Officials cite the rise in cost upon current market indicators for wholesale natural gas supplies. Changes in wholesale gas prices or changes in normal temperatures will affect consumer’s actual bills, officials said.
“Reliable natural gas service for our customers is our top priority, and supplies of natural gas are expected to be adequate again this winter to meet our customers’ needs, said John Paris, president of Atmos Energy’s Kentucky’s Division.
A release from the company said an average residential customer can expect to pay approximately $584 during the winter months from October to March. The average customer paid $531 last year, which boasted warmer temperatures than normal. The figures were determined assuming normal winter temperatures.
“The tight balance between natural gas supply and demand has put upward pressure on gas prices, but we are doing everything we can to deliver reliable gas supplies at stable prices,” Paris said.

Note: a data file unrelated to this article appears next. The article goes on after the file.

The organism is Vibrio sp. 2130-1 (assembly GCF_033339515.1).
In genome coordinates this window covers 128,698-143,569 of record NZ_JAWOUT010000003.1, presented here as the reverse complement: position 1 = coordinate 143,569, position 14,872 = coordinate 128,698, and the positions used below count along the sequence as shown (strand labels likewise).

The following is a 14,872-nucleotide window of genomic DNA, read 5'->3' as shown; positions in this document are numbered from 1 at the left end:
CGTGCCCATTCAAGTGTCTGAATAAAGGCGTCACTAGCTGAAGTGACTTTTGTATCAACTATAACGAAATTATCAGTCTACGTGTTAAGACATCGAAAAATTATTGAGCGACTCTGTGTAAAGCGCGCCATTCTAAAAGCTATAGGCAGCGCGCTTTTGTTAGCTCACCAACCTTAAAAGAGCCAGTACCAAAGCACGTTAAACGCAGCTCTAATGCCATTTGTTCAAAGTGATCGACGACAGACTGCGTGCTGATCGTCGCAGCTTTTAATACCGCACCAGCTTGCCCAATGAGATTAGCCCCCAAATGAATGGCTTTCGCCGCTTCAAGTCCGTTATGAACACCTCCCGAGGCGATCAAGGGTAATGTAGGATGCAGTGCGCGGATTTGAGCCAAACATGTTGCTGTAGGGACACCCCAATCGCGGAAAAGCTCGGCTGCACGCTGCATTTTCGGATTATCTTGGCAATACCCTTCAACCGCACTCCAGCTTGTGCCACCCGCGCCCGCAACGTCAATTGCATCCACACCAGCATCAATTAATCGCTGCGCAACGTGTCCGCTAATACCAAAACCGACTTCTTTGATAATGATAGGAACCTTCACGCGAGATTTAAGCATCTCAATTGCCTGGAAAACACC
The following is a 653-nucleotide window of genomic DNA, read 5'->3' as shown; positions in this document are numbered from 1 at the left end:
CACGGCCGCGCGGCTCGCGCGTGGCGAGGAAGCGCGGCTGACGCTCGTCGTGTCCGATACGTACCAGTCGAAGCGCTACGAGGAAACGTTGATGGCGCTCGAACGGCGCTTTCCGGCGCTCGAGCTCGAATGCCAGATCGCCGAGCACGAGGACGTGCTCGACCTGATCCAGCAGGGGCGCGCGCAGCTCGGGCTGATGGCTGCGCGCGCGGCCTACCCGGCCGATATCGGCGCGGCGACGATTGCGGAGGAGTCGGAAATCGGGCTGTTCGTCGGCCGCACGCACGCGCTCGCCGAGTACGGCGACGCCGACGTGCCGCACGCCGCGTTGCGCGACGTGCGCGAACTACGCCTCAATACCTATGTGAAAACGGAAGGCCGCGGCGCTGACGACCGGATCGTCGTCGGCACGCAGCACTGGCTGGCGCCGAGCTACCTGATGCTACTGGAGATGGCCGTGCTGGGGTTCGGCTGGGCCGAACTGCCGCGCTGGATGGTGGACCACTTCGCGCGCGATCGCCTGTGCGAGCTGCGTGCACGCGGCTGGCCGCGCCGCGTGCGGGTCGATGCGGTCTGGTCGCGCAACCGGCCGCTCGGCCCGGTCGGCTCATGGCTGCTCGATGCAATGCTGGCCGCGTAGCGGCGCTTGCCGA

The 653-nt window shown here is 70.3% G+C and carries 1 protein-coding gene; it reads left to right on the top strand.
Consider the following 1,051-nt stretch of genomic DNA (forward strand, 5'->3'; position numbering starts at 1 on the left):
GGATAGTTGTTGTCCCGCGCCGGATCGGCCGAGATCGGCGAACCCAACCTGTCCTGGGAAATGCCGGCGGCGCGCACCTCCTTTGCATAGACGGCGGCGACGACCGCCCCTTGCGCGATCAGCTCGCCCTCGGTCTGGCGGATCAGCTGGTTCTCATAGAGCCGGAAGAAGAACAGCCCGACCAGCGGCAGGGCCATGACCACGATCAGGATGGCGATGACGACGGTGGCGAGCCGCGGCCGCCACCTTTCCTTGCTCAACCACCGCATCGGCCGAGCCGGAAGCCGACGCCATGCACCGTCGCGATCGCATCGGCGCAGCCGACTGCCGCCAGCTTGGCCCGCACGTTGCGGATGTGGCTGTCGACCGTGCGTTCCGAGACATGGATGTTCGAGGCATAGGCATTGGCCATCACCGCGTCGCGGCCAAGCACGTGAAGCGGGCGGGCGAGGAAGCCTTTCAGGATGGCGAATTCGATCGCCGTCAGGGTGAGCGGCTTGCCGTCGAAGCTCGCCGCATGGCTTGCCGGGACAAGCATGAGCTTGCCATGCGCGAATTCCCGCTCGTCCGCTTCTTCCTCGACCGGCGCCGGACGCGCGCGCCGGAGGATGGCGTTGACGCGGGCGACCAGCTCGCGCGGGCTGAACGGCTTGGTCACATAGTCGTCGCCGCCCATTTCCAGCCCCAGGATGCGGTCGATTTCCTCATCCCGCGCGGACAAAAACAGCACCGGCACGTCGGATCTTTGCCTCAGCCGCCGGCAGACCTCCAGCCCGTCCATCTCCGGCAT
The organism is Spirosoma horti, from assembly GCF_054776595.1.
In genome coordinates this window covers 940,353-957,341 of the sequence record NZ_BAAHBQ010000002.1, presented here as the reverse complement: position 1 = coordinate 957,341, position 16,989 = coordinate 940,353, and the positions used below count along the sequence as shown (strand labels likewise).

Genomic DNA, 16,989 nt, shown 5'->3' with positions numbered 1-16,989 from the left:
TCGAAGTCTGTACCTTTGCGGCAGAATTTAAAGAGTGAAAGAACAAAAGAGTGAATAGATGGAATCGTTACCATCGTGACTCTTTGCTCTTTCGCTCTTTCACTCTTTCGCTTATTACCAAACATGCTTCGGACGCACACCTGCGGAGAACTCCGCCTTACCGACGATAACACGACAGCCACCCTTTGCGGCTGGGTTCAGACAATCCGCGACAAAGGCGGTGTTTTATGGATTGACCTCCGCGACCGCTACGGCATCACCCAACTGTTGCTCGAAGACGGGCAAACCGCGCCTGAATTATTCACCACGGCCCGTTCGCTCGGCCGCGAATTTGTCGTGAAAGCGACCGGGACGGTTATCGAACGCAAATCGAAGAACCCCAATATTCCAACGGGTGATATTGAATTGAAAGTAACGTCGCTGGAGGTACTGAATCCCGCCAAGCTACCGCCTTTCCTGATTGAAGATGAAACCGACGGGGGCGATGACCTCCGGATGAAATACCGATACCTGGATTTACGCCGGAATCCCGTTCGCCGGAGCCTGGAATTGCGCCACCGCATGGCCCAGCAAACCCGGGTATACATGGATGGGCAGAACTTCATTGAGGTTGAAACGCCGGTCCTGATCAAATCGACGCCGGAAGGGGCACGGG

Atmos Energy does not mark up the price of natural gas for their customers. Rather, income is generated through delivery of the gas and for maintaining its utility distribution system. According to the company, 80-percent of a customer’s total bill during winter months covers the cost of gas alone. The Kentucky Public Service Commission regulates delivery prices.
According to the release, wholesale natural gas prices have risen in recent years due to the increase in demand for the product because of its cleanliness and efficiency.
Natural gas is not typically imported, rather it is a domestic resource. Eighty-six percent of all natural gas supply is generated in the United States with an additional 12-percent coming from Canada and two percent coming from overseas as a condensed liquid.
Nationwide, the U.S. Department of Energy said in its latest report that natural gas remains as the best value for heating a home.
“Ultimately, the challenge of satidfying the growing demand for natural gas is a national problem that calls for a national solution,” Paris said.
Atmos serves about 1.7 million customers nationwide. It also serves 1,000 small and meduim-sized communities in 12 states from the Blue Ridge Mountains to the Rocky Mountains. There are approximately 180,000 customers in western and central Kentucky.